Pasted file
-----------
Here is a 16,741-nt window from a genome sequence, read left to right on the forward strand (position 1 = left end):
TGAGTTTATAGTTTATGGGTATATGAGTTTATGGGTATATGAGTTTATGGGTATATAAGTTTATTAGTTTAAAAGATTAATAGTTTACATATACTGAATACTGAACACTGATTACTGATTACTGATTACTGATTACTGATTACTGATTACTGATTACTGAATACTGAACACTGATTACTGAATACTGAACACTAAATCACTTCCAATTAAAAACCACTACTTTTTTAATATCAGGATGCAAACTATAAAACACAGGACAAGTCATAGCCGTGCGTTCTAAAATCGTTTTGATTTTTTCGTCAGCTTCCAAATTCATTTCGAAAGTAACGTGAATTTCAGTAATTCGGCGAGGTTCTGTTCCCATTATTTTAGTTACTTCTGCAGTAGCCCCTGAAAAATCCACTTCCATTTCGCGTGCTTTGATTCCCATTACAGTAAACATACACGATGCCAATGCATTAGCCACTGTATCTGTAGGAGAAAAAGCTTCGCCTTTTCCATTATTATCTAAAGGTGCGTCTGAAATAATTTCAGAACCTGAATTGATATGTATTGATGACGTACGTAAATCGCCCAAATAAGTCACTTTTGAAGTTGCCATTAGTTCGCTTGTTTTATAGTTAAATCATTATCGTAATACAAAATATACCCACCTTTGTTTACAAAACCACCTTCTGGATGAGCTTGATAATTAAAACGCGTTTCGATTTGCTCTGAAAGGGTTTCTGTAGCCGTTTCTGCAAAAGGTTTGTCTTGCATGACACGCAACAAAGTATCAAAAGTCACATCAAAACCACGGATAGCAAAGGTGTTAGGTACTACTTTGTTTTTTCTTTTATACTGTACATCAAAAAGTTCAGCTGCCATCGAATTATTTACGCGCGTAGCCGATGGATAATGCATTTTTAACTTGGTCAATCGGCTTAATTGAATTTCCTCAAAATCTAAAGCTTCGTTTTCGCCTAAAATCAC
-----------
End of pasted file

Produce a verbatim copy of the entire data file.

Here is a 16,741-nt window from a genome sequence, read left to right on the forward strand (position 1 = left end):
TGAGTTTATAGTTTATGGGTATATGAGTTTATGGGTATATGAGTTTATGGGTATATAAGTTTATTAGTTTAAAAGATTAATAGTTTACATATACTGAATACTGAACACTGATTACTGATTACTGATTACTGATTACTGATTACTGATTACTGATTACTGAATACTGAACACTGATTACTGAATACTGAACACTAAATCACTTCCAATTAAAAACCACTACTTTTTTAATATCAGGATGCAAACTATAAAACACAGGACAAGTCATAGCCGTGCGTTCTAAAATCGTTTTGATTTTTTCGTCAGCTTCCAAATTCATTTCGAAAGTAACGTGAATTTCAGTAATTCGGCGAGGTTCTGTTCCCATTATTTTAGTTACTTCTGCAGTAGCCCCTGAAAAATCCACTTCCATTTCGCGTGCTTTGATTCCCATTACAGTAAACATACACGATGCCAATGCATTAGCCACTGTATCTGTAGGAGAAAAAGCTTCGCCTTTTCCATTATTATCTAAAGGTGCGTCTGAAATAATTTCAGAACCTGAATTGATATGTATTGATGACGTACGTAAATCGCCCAAATAAGTCACTTTTGAAGTTGCCATTAGTTCGCTTGTTTTATAGTTAAATCATTATCGTAATACAAAATATACCCACCTTTGTTTACAAAACCACCTTCTGGATGAGCTTGATAATTAAAACGCGTTTCGATTTGCTCTGAAAGGGTTTCTGTAGCCGTTTCTGCAAAAGGTTTGTCTTGCATGACACGCAACAAAGTATCAAAAGTCACATCAAAACCACGGATAGCAAAGGTGTTAGGTACTACTTTGTTTTTTCTTTTATACTGTACATCAAAAAGTTCAGCTGCCATCGAATTATTTACGCGCGTAGCCGATGGATAATGCATTTTTAACTTGGTCAATCGGCTTAATTGAATTTCCTCAAAATCTAAAGCTTCGTTTTCGCCTAAAATCAC